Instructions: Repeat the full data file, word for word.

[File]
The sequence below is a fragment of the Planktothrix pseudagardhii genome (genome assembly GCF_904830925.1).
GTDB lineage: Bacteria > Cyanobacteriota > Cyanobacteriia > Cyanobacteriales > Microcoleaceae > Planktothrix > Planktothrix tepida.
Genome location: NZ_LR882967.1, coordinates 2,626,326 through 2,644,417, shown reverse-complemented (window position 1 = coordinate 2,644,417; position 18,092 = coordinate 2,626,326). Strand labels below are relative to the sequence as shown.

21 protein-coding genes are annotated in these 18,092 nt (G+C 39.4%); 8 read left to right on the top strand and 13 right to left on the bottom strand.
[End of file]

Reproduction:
The sequence below is a fragment of the Planktothrix pseudagardhii genome (genome assembly GCF_904830925.1).
GTDB lineage: Bacteria > Cyanobacteriota > Cyanobacteriia > Cyanobacteriales > Microcoleaceae > Planktothrix > Planktothrix tepida.
Genome location: NZ_LR882967.1, coordinates 2,626,326 through 2,644,417, shown reverse-complemented (window position 1 = coordinate 2,644,417; position 18,092 = coordinate 2,626,326). Strand labels below are relative to the sequence as shown.

21 protein-coding genes are annotated in these 18,092 nt (G+C 39.4%); 8 read left to right on the top strand and 13 right to left on the bottom strand.